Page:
In general I need to work a bit more on mountain fitness - I ran 1:42 for a half marathon this year, it'd be nice to get the training in to pull that under 1:40

  • Run 1080 Kilometres (I did ~950 last year)
  • Enter 7 races (I did 3 last year)
  • Complete 21 ski tours (~3 last year)
  • 21 other 'mountain days' - trail running, climbing, hiking


This year I want to write more, both code and text.  Especially since I won't have morning coffee colleagues to talk to (other than my cat!), I'm going to try and publish more stuff on this blog and twitter..

  • 49 blog entries
  • 108 tweets
  • 7 new open-source projects on github


  • Learn a new language (tibetan, hindi ?) to basic conversational level
  • Learn a new computer language (Erlang ?)

Let's see in 12 months how I did...

Thursday, 6 January 2011

4 years of development activity in under 2 minutes

We started the WLCG Grid Monitoring Subversion repository in June 2007.  For nearly four years it's been the home of the majority of the monitoring tools used to monitor the WLCG infrastructure.  Now courtesy of gource here's a 2 minute visualisation of all the checkins over that period.

Stats: 38 commiters, 4898 commits, 450K LoC....


WLCG Monitoring SVN repository visualisation from James Casey on Vimeo.

New Activemq yum repository (and 5.4.2 rpms)

I got around to setting up a new yum repository to store my activemq rpms.

You can find it at http://packages.platform14.net/repo/activemq/. Currently I've got RHEL/Centos5 packages there.  I'll put up a koji instance there soon and add Fedora13/Fedora14 package too. they all build out of my github repository : https://github.com/jamesc/apache-activemq

To enable, here's a .repo file:



It currently contains the latest 5.4.2 RPMS.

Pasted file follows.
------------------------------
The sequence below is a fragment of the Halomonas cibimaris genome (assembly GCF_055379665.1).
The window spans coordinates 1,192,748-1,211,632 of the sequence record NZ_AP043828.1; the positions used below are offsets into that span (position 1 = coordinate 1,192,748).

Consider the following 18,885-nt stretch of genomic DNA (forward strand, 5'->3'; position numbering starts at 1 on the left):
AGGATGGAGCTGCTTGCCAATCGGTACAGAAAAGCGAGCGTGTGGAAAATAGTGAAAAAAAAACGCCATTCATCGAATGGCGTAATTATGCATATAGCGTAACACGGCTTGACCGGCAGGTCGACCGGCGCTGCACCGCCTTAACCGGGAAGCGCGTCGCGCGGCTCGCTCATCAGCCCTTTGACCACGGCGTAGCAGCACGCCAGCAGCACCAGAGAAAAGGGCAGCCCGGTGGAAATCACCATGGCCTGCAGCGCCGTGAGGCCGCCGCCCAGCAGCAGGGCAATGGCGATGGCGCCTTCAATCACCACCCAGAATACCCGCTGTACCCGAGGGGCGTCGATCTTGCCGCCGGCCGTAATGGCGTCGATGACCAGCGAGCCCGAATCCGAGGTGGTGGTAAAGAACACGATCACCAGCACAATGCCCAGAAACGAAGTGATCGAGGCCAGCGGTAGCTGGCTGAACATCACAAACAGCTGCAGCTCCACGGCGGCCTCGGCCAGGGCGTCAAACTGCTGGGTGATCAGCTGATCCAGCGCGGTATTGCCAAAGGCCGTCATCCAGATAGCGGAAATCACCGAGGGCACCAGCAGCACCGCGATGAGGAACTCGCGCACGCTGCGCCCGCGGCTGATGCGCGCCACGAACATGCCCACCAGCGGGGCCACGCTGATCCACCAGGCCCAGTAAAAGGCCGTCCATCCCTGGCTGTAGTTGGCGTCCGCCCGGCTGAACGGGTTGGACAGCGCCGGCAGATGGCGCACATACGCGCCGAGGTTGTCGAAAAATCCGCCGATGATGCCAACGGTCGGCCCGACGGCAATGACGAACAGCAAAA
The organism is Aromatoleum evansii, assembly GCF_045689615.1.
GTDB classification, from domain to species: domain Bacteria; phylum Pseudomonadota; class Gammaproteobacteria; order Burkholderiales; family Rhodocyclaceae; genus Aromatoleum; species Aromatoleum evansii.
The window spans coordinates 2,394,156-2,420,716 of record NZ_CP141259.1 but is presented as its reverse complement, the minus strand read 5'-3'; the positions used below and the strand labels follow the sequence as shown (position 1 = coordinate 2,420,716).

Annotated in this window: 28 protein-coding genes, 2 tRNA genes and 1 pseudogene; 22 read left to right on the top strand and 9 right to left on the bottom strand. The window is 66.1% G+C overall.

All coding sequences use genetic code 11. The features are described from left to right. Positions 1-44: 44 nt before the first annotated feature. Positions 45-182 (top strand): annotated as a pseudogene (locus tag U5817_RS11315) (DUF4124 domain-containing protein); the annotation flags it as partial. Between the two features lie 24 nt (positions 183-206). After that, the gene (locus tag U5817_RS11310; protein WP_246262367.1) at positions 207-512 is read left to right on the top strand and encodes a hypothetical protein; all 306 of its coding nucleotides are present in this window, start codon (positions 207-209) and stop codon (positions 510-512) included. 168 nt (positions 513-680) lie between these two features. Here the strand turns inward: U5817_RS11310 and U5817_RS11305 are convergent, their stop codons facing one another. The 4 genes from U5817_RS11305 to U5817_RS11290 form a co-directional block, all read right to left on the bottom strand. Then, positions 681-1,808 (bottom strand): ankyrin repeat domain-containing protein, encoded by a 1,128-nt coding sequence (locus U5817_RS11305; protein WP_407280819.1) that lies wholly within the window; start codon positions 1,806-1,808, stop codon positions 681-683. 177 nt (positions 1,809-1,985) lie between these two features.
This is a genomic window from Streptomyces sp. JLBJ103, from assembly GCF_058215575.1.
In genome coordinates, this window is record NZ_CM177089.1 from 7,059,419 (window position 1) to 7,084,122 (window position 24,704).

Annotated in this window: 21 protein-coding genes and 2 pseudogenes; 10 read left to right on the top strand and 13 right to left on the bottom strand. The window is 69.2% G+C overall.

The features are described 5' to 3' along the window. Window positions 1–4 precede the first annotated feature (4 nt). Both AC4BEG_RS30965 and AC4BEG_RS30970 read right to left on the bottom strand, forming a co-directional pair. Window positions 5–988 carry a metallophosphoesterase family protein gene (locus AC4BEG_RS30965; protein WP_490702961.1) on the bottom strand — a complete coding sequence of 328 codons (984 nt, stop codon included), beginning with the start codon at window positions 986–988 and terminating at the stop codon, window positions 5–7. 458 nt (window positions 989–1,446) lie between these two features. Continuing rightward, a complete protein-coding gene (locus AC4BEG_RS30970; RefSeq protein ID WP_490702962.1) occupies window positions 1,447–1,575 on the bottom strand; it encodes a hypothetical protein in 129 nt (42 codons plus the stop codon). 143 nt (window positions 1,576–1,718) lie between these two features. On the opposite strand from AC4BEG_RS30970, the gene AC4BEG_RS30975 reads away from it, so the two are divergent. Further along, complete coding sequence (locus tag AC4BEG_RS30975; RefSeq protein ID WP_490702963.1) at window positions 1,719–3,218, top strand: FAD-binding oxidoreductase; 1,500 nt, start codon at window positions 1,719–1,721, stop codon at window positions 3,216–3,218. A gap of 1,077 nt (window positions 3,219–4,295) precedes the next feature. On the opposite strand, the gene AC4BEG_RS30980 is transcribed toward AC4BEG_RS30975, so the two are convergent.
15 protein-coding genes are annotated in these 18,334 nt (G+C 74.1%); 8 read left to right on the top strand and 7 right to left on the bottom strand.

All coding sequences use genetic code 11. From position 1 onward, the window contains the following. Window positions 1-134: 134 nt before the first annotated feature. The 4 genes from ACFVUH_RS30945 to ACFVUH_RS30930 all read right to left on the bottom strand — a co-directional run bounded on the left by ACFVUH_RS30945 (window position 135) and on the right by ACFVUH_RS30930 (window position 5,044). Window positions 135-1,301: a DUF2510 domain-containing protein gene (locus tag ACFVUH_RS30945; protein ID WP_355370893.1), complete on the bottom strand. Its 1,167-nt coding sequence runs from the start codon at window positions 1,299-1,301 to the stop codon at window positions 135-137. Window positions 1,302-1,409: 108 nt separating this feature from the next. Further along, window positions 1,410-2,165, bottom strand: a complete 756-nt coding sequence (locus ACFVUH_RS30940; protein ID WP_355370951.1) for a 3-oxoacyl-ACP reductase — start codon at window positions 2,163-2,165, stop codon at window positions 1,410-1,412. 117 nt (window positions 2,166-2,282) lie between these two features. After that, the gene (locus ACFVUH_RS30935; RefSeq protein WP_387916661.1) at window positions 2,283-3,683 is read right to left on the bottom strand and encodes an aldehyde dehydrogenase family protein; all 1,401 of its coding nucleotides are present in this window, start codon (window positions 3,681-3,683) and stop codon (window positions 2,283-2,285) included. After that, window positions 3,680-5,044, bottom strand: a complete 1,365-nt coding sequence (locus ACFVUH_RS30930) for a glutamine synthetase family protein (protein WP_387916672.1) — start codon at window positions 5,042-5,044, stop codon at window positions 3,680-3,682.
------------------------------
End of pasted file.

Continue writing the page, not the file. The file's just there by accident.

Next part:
Tuesday, 14 September 2010

Fudge in Python

I though Fudge was an interesting format for messaging when Kirk Wylie first mentioned it last year.  Since then C and C++ libraries have appeared alongside the original Java and .Net.  Fudge, along with being a strongly-typed, extensible, self-describing format has some nice ideas, such as taxonomies that look like a good fit for some of our messaging use-cases, such as sending GLUE records over messaging.  In GLUE, keys are long and a taxomomy would help to reduce the byte count on the wire by a lot.  Also the typed nature gives us a big advantage over LDAP, and would save on lots of type conversions.

Another interesting usage (once you have a python implementation) would be automatic translation from Django Models to Fudge messages.  This could work very well with django-celery as a custom serializer.

With some time on my hands I decided to take a crack at a Python implementation of the specification.  The specification is short, and detailed enough to work from but diving into the reference implementations is highly recommended if you have any doubts on what should be done. 

A few days work has lead to a basic implementation up and running with all basic types working (except for date types).  There still is a lot missing, including recursive Fudge messages, taxonomies, context objects, streaming interfaces and better accessors for fields in a fudge Message object.  A lot of these are the next higher level functionality on top of the basic encoding/decoding functionality.

The code is now up at github, expect changes in the next few days as I flesh out the implementation.

Thursday, 3 June 2010

(Some) Java apps run faster on fewer cores...

From Paul Tyma: Mailinator(tm) Blog: How I sped up my server by a factor of 6

Odd effects of reducing #cores for the JVM to improve message throughput.